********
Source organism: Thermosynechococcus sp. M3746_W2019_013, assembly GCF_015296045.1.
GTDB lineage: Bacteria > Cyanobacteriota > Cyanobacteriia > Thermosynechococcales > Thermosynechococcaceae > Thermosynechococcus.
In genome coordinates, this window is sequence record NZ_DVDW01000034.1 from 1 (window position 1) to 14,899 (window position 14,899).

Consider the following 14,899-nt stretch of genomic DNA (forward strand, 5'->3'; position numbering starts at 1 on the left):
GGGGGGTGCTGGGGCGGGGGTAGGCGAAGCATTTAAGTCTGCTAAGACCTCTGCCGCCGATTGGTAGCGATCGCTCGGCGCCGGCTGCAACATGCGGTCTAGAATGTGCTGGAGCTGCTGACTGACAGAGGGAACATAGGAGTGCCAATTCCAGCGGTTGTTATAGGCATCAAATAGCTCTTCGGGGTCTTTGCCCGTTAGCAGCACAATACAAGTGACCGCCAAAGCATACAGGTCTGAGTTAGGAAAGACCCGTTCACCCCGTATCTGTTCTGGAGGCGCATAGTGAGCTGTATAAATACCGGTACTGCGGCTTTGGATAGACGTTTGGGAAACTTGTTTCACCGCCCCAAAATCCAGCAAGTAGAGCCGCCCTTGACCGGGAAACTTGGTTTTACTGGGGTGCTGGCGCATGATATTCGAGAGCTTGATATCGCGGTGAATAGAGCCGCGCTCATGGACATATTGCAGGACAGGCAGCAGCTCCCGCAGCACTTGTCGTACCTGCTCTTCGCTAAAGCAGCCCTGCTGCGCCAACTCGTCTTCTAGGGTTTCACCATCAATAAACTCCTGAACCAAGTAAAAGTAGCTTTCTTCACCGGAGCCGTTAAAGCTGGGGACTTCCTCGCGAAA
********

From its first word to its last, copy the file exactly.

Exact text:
Source organism: Thermosynechococcus sp. M3746_W2019_013, assembly GCF_015296045.1.
GTDB lineage: Bacteria > Cyanobacteriota > Cyanobacteriia > Thermosynechococcales > Thermosynechococcaceae > Thermosynechococcus.
In genome coordinates, this window is sequence record NZ_DVDW01000034.1 from 1 (window position 1) to 14,899 (window position 14,899).

Consider the following 14,899-nt stretch of genomic DNA (forward strand, 5'->3'; position numbering starts at 1 on the left):
GGGGGGTGCTGGGGCGGGGGTAGGCGAAGCATTTAAGTCTGCTAAGACCTCTGCCGCCGATTGGTAGCGATCGCTCGGCGCCGGCTGCAACATGCGGTCTAGAATGTGCTGGAGCTGCTGACTGACAGAGGGAACATAGGAGTGCCAATTCCAGCGGTTGTTATAGGCATCAAATAGCTCTTCGGGGTCTTTGCCCGTTAGCAGCACAATACAAGTGACCGCCAAAGCATACAGGTCTGAGTTAGGAAAGACCCGTTCACCCCGTATCTGTTCTGGAGGCGCATAGTGAGCTGTATAAATACCGGTACTGCGGCTTTGGATAGACGTTTGGGAAACTTGTTTCACCGCCCCAAAATCCAGCAAGTAGAGCCGCCCTTGACCGGGAAACTTGGTTTTACTGGGGTGCTGGCGCATGATATTCGAGAGCTTGATATCGCGGTGAATAGAGCCGCGCTCATGGACATATTGCAGGACAGGCAGCAGCTCCCGCAGCACTTGTCGTACCTGCTCTTCGCTAAAGCAGCCCTGCTGCGCCAACTCGTCTTCTAGGGTTTCACCATCAATAAACTCCTGAACCAAGTAAAAGTAGCTTTCTTCACCGGAGCCGTTAAAGCTGGGGACTTCCTCGCGAAA